A senator is pushing for a bill that would replace imprisonment with fines as the penalty for libel cases involving journalists in the Philippines.
Senate Bill No. 2521, submitted by Sen. Jinggoy Estrada on January 22, seeks to address the threat of imprisonment for journalists while they carry out their duties, which the lawmaker views as counterproductive. Instead of imprisonment, Estrada suggested a fine of P5,000 to P15,000 on any reporter, editor, or manager of a newspaper, daily, or magazine who publishes offensive information related to someone’s private life.
The senator also proposed shortening the prescription period of libel from one year to six months. In addition, he recommended a fine of P10,000 to P30,000 to replace the current fines mentioned in the Revised Penal Code, which is punishable by imprisonment from six years to six months or a fine ranging from P200 to P6,000 pesos.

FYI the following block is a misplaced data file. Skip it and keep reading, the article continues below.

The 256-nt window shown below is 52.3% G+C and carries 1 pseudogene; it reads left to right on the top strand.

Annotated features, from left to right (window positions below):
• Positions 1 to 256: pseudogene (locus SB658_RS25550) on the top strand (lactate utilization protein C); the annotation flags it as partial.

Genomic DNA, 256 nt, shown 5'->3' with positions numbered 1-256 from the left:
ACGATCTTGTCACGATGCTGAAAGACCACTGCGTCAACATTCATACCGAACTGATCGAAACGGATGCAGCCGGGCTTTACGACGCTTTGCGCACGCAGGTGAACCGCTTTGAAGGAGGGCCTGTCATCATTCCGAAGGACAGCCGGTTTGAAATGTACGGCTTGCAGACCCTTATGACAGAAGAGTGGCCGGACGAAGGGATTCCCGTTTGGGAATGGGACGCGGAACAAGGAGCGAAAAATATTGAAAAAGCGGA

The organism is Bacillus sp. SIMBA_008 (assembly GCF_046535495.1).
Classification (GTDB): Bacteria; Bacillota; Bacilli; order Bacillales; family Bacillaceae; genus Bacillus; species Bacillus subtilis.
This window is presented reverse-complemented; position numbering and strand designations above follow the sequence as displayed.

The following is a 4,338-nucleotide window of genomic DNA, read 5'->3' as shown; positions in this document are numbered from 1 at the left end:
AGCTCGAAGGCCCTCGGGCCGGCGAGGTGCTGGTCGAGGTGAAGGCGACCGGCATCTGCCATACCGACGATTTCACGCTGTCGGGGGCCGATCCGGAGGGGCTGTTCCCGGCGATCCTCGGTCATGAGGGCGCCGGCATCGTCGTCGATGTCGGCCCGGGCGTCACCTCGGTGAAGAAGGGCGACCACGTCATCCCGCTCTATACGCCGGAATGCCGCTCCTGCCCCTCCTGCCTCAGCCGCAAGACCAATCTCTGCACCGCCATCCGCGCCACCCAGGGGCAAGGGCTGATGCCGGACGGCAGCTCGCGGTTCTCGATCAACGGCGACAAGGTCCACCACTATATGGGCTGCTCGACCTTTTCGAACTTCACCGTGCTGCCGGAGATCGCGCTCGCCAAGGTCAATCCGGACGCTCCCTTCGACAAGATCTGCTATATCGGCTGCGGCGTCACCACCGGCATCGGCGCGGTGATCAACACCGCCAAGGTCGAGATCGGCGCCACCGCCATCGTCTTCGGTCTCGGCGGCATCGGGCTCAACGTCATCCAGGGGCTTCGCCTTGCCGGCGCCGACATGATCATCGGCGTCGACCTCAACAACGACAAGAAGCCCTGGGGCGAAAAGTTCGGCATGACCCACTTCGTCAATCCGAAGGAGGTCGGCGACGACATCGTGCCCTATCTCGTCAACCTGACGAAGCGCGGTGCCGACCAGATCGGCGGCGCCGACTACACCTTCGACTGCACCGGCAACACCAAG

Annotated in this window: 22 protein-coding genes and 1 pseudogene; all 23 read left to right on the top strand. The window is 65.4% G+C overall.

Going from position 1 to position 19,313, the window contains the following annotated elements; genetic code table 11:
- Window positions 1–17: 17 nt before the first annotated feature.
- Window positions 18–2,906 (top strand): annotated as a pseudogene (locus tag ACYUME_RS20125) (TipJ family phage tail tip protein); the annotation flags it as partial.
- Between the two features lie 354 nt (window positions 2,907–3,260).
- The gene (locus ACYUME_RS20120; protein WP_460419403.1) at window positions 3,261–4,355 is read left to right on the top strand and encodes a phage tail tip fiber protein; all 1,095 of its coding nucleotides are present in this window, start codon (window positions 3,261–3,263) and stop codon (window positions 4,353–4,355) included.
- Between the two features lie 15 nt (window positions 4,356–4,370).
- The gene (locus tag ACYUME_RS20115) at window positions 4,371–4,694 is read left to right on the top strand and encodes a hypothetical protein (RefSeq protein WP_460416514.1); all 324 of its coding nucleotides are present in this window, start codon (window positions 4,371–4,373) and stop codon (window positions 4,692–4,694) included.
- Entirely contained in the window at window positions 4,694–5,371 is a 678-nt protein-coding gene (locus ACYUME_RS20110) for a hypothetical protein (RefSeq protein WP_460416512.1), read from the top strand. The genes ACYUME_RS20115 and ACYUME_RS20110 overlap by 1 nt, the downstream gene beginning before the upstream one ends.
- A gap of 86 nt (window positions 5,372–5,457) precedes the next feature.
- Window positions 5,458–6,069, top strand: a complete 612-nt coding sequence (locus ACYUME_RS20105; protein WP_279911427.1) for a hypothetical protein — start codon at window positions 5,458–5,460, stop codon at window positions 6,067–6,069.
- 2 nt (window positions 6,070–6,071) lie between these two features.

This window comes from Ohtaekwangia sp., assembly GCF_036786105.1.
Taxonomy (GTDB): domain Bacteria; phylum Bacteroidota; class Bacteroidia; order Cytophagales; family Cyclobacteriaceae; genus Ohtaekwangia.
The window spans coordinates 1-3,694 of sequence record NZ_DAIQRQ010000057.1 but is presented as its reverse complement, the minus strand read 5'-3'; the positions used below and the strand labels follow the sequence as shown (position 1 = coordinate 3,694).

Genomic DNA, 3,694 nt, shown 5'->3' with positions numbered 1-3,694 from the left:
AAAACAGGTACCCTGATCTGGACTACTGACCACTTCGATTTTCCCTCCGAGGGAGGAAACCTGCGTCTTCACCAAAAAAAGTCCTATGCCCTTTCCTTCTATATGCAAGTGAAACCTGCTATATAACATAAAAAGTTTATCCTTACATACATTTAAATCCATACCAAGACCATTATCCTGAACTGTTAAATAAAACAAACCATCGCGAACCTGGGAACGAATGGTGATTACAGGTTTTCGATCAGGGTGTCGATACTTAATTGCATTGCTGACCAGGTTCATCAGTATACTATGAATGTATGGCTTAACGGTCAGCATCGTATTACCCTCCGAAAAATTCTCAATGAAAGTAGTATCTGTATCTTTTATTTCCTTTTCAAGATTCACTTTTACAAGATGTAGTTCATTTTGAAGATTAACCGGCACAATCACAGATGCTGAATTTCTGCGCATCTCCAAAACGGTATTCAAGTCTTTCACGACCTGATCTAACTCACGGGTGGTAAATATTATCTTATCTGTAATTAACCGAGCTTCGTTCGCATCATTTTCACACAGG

Estrada’s bill also includes community journalists and stipulates that cases should be lodged in the regional trial court of the province or city where the principal office or business premises are situated, in order to avoid unnecessary harassment and inconvenience to journalists and media organizations.
The proposal comes after the Supreme Court issued guidelines for the preference of imposing a fine as a penalty for libel instead of imprisonment. The bill has been reintroduced by Estrada in the 14th, 15th, and 16th Congresses, as he has consistently pushed for the decriminalization of libel.
Both libel and the provision of the Anti-Cybercrime law penalizing libel have been criticized by the United Nations Special Rapporteur for freedom of opinion and expression, who said that it gives a “chilling effect” to journalists and declared that the Philippines is still a dangerous country for journalists as the killings of media workers persist.